When the rate of production of iodine equals the rate of removal of iodine, equilibrium exists. This equilibrium also known as “xenon 135 reservoir”, since all of this iodine must undergo a decay to xenon. In equilibrium, the iodine concentration remains constant and is designated NI(eq). The following equation for the iodine equilibrium concentration can be determined from the preceding equation by setting the dNI/dt =0. Since the equilibrium iodine concentration is proportional to the fission reaction rate, it is also proportional to reactor power level.
When the rate of production of xenon 135 equals the rate of removal, equilibrium exists also for xenon. The xenon concentration remains constant and is designated NXe(eq). The following equation (1) for the xenon equilibrium concentration can be determined from the preceding equation by setting the dNXe/dt =0. For xenon 135 to be in equilibrium, iodine 135 must also be in equilibrium. Substituting the expression for equilibrium iodine 135 concentration into the equation for equilibrium xenon (1) results in the following (2).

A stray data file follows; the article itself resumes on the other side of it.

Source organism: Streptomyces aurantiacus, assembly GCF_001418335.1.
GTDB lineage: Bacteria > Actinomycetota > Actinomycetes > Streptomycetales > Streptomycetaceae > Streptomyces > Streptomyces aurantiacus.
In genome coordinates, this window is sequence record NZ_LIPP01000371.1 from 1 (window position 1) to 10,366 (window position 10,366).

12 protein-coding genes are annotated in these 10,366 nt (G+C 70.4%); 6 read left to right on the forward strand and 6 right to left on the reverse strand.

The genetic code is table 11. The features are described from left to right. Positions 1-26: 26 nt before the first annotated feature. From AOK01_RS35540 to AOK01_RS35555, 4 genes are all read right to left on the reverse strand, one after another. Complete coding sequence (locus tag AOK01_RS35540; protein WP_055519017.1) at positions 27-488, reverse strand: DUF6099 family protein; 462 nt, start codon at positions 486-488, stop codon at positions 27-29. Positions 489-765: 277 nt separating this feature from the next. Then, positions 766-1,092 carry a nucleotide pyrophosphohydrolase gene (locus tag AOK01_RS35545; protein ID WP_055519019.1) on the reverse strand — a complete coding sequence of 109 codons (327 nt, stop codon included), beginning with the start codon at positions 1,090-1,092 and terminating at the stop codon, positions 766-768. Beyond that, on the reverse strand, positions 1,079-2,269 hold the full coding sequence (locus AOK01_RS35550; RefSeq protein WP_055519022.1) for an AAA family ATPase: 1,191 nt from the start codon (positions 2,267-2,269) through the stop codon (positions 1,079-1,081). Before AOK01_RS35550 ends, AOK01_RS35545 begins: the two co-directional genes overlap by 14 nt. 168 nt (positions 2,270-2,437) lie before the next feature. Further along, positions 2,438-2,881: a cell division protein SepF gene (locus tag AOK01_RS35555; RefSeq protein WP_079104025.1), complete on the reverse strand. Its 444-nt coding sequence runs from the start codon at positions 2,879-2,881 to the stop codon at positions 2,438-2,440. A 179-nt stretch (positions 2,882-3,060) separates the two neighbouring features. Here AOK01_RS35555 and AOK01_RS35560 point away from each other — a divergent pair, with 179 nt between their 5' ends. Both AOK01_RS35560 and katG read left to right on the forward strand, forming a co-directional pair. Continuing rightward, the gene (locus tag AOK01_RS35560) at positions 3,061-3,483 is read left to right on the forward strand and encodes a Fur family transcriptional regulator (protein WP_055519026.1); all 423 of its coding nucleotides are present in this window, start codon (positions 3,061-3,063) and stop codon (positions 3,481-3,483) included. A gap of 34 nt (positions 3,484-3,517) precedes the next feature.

From this equation it can be seen that the equilibrium value for xenon 135 increases as power increases, because the numerator is proportional to the fission reaction rate. But the thermal flux is also in the denominator. Therefore, as the thermal flux exceeds some value, the xenon burnup begins to dominate, and at approximately 1015 neutrons.cm-2.s-1, the xenon-135 concentration approaches a limiting value. The equilibrium iodine 135 and xenon 135 concentrations as a function of neutron flux are illustrated in the following figure.
Xenon 135 Worth after Reactor Startup
Following reactor startup both iodine and xenon concentrations build from zero to equilibrium values over a period of several half-lives (e.g. seven half-lives). Since the half-lives are in hours, after a few days (in about 40 to 50 hours.) equilibrium is achieved. This is known as the stationary xenon poisoning. In pressurized water reactors, this stationary xenon poisoning reaches up to 2500 pcm and the excess reactivity must be able to compensate equilibrium xenon, when the reactor is operated at nominal power. Stationary xenon poisoning usually does not vary with cycle burnup, but differs significantly with the reactor power level.